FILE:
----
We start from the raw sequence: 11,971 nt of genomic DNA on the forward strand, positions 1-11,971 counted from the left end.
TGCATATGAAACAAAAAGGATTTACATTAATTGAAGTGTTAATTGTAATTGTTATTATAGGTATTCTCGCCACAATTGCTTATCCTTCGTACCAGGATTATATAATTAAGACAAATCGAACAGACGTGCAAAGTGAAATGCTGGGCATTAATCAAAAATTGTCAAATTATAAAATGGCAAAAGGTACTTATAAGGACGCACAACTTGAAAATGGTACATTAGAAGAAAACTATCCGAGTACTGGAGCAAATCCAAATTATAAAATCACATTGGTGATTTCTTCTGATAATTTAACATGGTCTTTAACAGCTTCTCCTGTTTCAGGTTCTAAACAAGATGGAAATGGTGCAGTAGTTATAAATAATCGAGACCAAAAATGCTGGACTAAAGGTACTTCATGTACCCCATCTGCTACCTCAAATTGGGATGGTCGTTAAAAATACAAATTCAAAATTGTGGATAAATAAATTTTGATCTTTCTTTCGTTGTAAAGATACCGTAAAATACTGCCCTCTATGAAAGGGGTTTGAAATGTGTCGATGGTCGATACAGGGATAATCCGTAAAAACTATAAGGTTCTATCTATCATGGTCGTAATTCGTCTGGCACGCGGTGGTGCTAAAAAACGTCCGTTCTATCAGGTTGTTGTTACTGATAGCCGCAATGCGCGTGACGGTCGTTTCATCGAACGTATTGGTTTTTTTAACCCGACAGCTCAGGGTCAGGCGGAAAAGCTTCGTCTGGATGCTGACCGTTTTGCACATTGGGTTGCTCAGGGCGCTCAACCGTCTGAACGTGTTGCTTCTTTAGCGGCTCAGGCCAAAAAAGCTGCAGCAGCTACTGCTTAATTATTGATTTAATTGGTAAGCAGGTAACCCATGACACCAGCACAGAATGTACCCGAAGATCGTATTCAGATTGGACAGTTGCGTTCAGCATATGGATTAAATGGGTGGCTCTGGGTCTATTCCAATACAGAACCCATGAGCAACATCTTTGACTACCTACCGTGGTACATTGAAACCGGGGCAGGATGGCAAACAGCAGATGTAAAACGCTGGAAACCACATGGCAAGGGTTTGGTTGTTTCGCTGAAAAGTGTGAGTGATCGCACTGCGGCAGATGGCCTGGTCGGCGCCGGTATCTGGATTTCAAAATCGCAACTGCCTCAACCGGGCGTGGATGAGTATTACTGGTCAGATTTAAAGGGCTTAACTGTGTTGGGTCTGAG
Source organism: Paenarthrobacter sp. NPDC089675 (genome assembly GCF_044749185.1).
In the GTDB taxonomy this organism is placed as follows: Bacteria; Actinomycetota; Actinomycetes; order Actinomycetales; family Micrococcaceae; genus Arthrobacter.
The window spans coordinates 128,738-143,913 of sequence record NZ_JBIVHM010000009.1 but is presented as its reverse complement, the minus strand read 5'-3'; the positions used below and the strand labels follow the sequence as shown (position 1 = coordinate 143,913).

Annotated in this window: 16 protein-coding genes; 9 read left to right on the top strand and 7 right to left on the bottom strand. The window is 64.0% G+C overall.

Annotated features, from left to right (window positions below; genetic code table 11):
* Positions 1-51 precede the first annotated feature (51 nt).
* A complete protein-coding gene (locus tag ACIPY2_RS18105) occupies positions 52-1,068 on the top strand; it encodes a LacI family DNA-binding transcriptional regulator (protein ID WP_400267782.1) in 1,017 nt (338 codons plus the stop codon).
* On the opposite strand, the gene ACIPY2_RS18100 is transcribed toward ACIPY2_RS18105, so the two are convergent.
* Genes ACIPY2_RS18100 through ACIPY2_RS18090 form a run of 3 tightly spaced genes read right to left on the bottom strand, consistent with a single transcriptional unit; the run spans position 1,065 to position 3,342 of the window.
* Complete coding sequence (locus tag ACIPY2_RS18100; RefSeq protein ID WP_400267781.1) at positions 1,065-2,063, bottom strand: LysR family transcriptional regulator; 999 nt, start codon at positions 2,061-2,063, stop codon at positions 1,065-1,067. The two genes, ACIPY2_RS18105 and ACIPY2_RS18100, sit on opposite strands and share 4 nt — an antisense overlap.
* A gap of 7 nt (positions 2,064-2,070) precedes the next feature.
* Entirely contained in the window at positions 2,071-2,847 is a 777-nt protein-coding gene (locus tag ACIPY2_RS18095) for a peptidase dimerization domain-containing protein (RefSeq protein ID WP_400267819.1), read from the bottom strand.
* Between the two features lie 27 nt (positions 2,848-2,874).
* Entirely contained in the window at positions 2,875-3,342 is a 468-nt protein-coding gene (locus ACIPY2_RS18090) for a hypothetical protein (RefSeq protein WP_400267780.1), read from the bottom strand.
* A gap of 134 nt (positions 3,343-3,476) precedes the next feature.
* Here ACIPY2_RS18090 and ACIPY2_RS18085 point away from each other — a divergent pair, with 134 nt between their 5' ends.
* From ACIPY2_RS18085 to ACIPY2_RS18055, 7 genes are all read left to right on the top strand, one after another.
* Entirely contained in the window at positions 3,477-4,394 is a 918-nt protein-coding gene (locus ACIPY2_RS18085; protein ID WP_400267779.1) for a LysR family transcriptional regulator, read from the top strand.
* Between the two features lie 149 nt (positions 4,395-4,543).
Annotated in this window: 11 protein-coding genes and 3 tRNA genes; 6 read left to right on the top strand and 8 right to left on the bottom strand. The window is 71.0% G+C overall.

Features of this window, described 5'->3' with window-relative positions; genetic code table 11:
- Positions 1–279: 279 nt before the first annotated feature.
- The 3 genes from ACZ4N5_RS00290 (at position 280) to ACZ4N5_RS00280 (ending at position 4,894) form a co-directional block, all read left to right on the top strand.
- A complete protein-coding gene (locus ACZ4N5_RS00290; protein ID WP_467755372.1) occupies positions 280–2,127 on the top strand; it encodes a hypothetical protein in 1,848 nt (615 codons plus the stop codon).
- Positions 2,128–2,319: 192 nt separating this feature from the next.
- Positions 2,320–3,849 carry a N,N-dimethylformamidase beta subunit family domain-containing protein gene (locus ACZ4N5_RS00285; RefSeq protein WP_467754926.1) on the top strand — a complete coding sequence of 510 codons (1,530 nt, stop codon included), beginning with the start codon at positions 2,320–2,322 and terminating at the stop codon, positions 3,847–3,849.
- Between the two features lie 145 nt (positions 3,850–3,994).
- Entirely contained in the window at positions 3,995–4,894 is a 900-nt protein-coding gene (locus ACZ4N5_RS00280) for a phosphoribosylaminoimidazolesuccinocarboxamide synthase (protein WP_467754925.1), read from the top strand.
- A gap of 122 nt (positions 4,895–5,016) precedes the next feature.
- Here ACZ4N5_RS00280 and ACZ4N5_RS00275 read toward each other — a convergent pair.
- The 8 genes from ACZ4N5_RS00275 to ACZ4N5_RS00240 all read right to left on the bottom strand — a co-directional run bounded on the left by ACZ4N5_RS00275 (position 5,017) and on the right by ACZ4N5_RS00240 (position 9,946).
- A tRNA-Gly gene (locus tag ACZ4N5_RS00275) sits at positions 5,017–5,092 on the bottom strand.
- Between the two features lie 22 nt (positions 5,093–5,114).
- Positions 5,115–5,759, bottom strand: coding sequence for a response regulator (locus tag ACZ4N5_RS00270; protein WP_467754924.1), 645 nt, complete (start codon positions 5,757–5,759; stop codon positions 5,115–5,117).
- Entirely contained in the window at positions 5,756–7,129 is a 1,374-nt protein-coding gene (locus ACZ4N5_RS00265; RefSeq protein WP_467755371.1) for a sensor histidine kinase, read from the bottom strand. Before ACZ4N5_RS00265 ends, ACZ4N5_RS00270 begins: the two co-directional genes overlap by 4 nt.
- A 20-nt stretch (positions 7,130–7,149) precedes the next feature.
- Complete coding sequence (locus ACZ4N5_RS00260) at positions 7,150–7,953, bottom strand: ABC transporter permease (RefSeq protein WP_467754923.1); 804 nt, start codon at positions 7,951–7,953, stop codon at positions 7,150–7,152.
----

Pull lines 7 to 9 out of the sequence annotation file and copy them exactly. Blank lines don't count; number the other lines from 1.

Annotated features, from left to right (window positions below; genetic code table 11):
* Positions 1-51 precede the first annotated feature (51 nt).
* A complete protein-coding gene (locus tag ACIPY2_RS18105) occupies positions 52-1,068 on the top strand; it encodes a LacI family DNA-binding transcriptional regulator (protein ID WP_400267782.1) in 1,017 nt (338 codons plus the stop codon).